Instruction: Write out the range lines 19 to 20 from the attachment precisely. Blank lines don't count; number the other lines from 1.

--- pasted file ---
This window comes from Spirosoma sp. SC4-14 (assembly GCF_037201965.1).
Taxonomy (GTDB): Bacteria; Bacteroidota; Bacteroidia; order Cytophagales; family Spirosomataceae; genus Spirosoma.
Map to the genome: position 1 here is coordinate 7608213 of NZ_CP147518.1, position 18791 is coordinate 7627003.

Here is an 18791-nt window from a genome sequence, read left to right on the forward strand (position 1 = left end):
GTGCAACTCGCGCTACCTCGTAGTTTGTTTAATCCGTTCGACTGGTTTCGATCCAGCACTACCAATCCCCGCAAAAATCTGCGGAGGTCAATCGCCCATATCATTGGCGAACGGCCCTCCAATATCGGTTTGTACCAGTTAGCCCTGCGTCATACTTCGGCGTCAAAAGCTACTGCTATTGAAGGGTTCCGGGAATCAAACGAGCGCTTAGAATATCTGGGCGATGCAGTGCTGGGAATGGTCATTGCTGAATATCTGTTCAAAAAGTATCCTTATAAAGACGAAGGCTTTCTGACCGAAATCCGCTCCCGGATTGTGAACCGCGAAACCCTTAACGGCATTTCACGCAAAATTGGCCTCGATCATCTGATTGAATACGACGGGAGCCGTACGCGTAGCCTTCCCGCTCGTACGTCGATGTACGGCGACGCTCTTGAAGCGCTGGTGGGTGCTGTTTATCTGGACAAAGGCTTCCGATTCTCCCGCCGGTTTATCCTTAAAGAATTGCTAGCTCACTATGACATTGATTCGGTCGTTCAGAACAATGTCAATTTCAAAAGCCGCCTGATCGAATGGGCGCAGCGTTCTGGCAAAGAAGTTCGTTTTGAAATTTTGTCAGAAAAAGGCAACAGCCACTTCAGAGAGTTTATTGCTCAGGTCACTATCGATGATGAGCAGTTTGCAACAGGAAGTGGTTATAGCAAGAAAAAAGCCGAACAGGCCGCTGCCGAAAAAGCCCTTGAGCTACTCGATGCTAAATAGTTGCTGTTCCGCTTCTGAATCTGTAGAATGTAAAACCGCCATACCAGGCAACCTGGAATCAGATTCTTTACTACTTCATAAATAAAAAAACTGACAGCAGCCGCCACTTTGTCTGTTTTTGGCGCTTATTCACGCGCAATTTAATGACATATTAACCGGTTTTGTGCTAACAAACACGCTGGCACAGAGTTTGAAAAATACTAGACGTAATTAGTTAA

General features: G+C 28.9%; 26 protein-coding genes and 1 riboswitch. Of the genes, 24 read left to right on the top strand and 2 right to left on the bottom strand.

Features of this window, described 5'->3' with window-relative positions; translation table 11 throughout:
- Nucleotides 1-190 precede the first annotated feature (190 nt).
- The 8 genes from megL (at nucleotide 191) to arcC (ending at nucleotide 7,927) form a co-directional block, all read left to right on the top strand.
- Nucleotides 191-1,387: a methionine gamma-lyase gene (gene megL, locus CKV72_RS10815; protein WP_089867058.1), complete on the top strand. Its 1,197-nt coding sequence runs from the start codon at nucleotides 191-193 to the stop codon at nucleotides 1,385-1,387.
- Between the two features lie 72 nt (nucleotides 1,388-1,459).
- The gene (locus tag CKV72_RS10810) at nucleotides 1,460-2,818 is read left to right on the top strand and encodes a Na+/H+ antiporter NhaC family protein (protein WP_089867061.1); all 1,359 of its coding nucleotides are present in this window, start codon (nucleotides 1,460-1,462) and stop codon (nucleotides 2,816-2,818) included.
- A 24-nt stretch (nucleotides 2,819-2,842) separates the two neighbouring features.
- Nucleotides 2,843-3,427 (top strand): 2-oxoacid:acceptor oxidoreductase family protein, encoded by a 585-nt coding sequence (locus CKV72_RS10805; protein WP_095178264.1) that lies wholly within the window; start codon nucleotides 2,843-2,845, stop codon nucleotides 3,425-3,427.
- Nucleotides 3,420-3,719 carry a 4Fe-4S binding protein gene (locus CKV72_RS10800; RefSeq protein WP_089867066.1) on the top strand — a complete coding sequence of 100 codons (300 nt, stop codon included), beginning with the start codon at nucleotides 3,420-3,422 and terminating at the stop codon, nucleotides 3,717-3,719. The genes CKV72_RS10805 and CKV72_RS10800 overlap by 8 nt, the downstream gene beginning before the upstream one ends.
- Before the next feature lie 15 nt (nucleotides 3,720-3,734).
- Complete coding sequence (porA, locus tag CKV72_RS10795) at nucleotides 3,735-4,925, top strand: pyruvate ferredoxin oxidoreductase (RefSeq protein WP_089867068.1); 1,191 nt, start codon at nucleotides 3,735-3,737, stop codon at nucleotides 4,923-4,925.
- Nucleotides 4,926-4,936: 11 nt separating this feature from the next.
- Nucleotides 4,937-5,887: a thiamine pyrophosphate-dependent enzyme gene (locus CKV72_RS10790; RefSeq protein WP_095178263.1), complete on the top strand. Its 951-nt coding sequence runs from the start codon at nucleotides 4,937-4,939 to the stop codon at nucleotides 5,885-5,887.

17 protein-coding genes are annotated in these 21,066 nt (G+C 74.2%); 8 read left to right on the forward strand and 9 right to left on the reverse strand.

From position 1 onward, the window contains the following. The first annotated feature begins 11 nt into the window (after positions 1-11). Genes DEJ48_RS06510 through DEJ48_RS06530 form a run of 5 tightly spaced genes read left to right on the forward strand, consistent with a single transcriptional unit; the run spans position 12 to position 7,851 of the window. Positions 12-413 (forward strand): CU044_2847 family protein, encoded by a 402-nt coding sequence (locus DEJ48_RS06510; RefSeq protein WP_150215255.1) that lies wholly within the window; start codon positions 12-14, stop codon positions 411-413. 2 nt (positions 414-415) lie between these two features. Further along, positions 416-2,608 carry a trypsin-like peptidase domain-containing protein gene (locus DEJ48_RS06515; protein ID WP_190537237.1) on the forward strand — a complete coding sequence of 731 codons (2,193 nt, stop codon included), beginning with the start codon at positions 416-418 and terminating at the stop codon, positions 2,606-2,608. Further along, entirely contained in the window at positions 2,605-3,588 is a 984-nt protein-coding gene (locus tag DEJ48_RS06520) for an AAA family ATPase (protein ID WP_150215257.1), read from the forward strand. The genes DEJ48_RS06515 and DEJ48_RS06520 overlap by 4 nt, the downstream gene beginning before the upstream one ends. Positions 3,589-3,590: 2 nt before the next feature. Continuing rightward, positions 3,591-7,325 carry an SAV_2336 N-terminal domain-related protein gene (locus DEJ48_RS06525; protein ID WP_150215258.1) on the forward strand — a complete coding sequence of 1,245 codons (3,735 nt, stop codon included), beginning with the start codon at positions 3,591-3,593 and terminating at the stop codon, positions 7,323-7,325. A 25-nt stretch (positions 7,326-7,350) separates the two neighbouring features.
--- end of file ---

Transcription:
- Nucleotides 4,937-5,887: a thiamine pyrophosphate-dependent enzyme gene (locus CKV72_RS10790; RefSeq protein WP_095178263.1), complete on the top strand. Its 951-nt coding sequence runs from the start codon at nucleotides 4,937-4,939 to the stop codon at nucleotides 5,885-5,887.

17 protein-coding genes are annotated in these 21,066 nt (G+C 74.2%); 8 read left to right on the forward strand and 9 right to left on the reverse strand.